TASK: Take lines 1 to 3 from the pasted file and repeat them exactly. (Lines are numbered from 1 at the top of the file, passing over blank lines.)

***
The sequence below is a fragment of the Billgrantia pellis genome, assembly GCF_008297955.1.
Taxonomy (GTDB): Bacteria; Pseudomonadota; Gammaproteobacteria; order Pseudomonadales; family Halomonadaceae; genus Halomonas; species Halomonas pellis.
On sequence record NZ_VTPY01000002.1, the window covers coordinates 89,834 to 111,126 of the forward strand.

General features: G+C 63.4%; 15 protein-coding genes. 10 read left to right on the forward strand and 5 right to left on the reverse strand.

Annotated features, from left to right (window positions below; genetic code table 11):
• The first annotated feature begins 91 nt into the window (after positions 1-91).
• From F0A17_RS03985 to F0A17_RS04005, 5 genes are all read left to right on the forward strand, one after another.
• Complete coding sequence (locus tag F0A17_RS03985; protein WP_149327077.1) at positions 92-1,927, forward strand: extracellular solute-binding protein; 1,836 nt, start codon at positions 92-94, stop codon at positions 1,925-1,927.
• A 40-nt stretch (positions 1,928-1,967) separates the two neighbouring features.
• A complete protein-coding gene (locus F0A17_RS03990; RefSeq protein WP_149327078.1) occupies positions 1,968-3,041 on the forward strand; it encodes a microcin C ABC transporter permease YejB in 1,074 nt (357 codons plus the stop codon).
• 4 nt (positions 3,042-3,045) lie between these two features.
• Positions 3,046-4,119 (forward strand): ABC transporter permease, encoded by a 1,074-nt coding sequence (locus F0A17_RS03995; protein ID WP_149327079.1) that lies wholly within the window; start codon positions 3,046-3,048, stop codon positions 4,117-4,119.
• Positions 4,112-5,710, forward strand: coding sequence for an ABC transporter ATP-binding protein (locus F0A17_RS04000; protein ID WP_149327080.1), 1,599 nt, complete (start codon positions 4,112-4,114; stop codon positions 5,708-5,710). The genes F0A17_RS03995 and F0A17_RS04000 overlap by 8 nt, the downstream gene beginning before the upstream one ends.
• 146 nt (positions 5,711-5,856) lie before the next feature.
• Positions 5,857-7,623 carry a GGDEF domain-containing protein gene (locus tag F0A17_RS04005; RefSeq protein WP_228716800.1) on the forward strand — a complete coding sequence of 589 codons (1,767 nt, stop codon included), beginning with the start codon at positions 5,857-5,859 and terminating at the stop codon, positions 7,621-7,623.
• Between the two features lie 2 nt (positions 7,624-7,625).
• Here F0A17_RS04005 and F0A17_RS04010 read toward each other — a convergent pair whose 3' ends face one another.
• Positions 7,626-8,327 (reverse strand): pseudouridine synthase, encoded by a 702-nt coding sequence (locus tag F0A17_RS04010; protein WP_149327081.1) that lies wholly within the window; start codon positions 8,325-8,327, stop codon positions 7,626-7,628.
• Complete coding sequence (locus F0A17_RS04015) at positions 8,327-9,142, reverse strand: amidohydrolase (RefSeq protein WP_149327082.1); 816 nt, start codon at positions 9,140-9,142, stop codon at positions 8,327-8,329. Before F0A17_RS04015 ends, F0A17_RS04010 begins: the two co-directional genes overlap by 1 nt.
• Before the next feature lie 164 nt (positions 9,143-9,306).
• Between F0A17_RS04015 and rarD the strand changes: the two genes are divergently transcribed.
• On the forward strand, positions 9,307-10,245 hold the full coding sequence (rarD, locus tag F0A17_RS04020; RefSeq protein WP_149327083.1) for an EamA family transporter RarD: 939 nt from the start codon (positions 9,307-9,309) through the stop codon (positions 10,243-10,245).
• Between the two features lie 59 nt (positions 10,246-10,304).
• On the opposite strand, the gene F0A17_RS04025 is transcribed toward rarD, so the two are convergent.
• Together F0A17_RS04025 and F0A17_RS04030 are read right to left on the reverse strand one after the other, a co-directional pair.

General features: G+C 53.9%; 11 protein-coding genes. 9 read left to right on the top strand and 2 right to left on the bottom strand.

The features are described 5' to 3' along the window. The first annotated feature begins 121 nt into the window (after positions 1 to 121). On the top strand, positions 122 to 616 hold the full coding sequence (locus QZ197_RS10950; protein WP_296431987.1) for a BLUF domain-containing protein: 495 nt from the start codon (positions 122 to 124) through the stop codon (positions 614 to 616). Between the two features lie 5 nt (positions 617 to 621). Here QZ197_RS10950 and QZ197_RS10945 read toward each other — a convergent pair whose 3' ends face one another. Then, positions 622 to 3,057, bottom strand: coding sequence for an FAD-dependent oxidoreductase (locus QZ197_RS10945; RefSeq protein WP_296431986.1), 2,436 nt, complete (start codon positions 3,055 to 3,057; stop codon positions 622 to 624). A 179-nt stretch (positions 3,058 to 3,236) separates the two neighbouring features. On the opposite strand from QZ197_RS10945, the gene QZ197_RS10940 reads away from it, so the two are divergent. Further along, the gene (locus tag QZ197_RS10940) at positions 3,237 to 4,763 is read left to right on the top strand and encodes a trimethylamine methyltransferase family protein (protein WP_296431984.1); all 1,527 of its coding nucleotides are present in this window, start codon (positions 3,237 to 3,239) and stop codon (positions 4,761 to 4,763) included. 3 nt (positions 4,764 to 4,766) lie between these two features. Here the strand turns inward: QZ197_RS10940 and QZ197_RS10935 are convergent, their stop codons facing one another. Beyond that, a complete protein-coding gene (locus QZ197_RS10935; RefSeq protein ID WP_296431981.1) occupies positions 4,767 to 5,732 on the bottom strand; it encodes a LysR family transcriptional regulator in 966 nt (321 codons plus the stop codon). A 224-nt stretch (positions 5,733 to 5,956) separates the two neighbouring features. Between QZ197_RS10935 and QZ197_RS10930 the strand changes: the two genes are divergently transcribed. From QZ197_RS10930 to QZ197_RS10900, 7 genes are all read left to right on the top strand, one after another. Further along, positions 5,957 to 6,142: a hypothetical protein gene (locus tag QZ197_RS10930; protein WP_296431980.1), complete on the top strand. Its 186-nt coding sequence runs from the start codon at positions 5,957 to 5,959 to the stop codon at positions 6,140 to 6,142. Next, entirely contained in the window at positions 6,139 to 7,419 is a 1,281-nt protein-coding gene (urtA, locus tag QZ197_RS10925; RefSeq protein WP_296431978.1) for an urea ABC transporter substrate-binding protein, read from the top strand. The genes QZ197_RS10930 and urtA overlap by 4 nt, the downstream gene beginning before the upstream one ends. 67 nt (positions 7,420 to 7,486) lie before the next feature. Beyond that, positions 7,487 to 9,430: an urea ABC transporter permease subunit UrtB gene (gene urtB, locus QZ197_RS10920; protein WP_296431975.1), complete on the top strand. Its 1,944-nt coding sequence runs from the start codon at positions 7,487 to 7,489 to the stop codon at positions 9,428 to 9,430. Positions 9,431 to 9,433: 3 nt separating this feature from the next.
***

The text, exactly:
The sequence below is a fragment of the Billgrantia pellis genome, assembly GCF_008297955.1.
Taxonomy (GTDB): Bacteria; Pseudomonadota; Gammaproteobacteria; order Pseudomonadales; family Halomonadaceae; genus Halomonas; species Halomonas pellis.
On sequence record NZ_VTPY01000002.1, the window covers coordinates 89,834 to 111,126 of the forward strand.